An 'Ugly' UCD Building Explained: Tierney

Image Credit: Doireann de Courcy Mac Donnell

Nicola Kenny explains the hidden beauty of the Tierney Building

The Tierney Building, standing proudly by the University Campus lake, has long been considered 'ugly' by many students at University College Dublin. In fact, throughout the years, students arriving at this central part of campus may have even come to disregard its very presence while passing by on their way to visit the library or attend a class. Looking beyond these perceptions, we may, with greater understanding, come to appreciate and reconsider the building's significance in UCD's Architectural landscape.  

First opened in 1972, it was initially known as the Administration Building. Eight years previously, in 1964, a young Polish architect named Andrzei Wejchert, won a major International Design Competition to develop a masterplan for the UCD campus at Belfield. Wejchert envisaged a modern university campus in which the Administration building would play an important role. It was considered, by Wejchert, to be one of the highest points in the plan's development. The building was later named after Michael Tierney, the president of UCD from 1948 to 1965, who played a vital role in the Belfield campus development strategy. 

The building is constructed using precast concrete forms with fine detail and finish. Wejchert changed much of the building's material palette to concrete after realising that Ireland did not have much steel at its disposal. Using unifying materials, everything is incorporated in the building's exterior, from built-in seating, to planters and flower boxes. Inside Tierney features a dominant central space, containing the General Office Hall and Public Concourse, where there is a strong sense of warmth and dignity. The rest of the cellular accommodation is directly related to this space. On the contoured site is the arrangement of the building's intelligent use of floor levels and vertical circulation. The building's ceremonial staircase and generous landings are, at once, an expression of joy and openness from the architect.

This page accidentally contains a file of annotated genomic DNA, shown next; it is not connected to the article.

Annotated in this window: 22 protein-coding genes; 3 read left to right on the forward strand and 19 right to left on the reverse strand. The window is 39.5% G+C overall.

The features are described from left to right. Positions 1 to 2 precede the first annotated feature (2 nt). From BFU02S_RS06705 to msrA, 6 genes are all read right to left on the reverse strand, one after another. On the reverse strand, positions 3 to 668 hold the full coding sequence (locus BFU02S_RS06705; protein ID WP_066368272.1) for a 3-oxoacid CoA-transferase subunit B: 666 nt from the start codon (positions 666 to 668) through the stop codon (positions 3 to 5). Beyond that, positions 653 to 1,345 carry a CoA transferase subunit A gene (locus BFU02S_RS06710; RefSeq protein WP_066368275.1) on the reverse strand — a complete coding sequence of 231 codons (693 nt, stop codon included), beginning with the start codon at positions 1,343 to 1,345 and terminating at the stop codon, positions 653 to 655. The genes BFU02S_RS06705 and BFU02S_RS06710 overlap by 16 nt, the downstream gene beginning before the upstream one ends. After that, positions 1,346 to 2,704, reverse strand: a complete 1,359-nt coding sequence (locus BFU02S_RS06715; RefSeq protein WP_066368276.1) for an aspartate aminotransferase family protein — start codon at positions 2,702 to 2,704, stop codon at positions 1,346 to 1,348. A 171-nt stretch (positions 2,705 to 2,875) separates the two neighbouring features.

What may surprise many students today is that the building was, in fact, the recipient of the prestigious Triennial Gold Medal from the Royal Institute of Architects in Ireland. Awarded this honour between 1971-73, it was described as "a building of great character and strength." It was commended for taking "full advantage of a worthy setting" while finding a harmonious balance with the "other fine buildings" in its surroundings. 

Today, the Tierney building has a centralising function relating to the entire campus. As a centre for administration, it is used by academic staff, students, and outside visitors. Inside are the offices of key university personnel. The original precast concrete building sits behind the recent addition of a research building. This extension to the Tierney building, with a deep metal-clad soffit overhang and horizontal copper brise soleil, reflects the architectural features of the surrounding buildings. Aspects such as the curtain wall system and the brise soleil have been designed to maintain a sense of visual continuity. 

Understanding this building, beyond its perceived 'ugliness,' we may acknowledge its unconventional beauty in a more profound sense, while regarding its cultural and historical significance in UCD's architectural history.